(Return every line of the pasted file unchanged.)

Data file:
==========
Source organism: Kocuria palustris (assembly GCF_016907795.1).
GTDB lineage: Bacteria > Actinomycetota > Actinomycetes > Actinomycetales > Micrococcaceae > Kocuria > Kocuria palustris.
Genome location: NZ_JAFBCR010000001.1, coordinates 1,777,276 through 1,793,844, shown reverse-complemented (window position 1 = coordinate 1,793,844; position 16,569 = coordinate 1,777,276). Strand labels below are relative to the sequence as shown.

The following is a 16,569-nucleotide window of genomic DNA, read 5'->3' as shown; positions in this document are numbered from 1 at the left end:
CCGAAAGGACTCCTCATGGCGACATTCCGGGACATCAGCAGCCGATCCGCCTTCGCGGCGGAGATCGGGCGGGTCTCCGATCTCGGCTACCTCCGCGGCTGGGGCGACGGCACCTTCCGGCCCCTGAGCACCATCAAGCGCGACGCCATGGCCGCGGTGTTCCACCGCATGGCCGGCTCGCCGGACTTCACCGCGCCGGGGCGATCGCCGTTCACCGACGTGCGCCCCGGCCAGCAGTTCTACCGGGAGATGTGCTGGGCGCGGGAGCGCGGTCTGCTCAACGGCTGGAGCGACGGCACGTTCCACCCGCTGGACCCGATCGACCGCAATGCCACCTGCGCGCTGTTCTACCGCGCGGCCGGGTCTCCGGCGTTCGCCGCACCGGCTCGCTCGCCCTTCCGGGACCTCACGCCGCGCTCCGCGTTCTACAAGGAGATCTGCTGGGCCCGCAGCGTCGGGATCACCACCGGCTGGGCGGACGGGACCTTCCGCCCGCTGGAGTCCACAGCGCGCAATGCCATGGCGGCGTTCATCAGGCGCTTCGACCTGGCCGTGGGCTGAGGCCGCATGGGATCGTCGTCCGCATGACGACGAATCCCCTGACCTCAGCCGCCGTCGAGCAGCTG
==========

Source organism: Kocuria palustris (assembly GCF_016907795.1).
GTDB lineage: Bacteria > Actinomycetota > Actinomycetes > Actinomycetales > Micrococcaceae > Kocuria > Kocuria palustris.
Genome location: NZ_JAFBCR010000001.1, coordinates 1,777,276 through 1,793,844, shown reverse-complemented (window position 1 = coordinate 1,793,844; position 16,569 = coordinate 1,777,276). Strand labels below are relative to the sequence as shown.

The following is a 16,569-nucleotide window of genomic DNA, read 5'->3' as shown; positions in this document are numbered from 1 at the left end:
CCGAAAGGACTCCTCATGGCGACATTCCGGGACATCAGCAGCCGATCCGCCTTCGCGGCGGAGATCGGGCGGGTCTCCGATCTCGGCTACCTCCGCGGCTGGGGCGACGGCACCTTCCGGCCCCTGAGCACCATCAAGCGCGACGCCATGGCCGCGGTGTTCCACCGCATGGCCGGCTCGCCGGACTTCACCGCGCCGGGGCGATCGCCGTTCACCGACGTGCGCCCCGGCCAGCAGTTCTACCGGGAGATGTGCTGGGCGCGGGAGCGCGGTCTGCTCAACGGCTGGAGCGACGGCACGTTCCACCCGCTGGACCCGATCGACCGCAATGCCACCTGCGCGCTGTTCTACCGCGCGGCCGGGTCTCCGGCGTTCGCCGCACCGGCTCGCTCGCCCTTCCGGGACCTCACGCCGCGCTCCGCGTTCTACAAGGAGATCTGCTGGGCCCGCAGCGTCGGGATCACCACCGGCTGGGCGGACGGGACCTTCCGCCCGCTGGAGTCCACAGCGCGCAATGCCATGGCGGCGTTCATCAGGCGCTTCGACCTGGCCGTGGGCTGAGGCCGCATGGGATCGTCGTCCGCATGACGACGAATCCCCTGACCTCAGCCGCCGTCGAGCAGCTG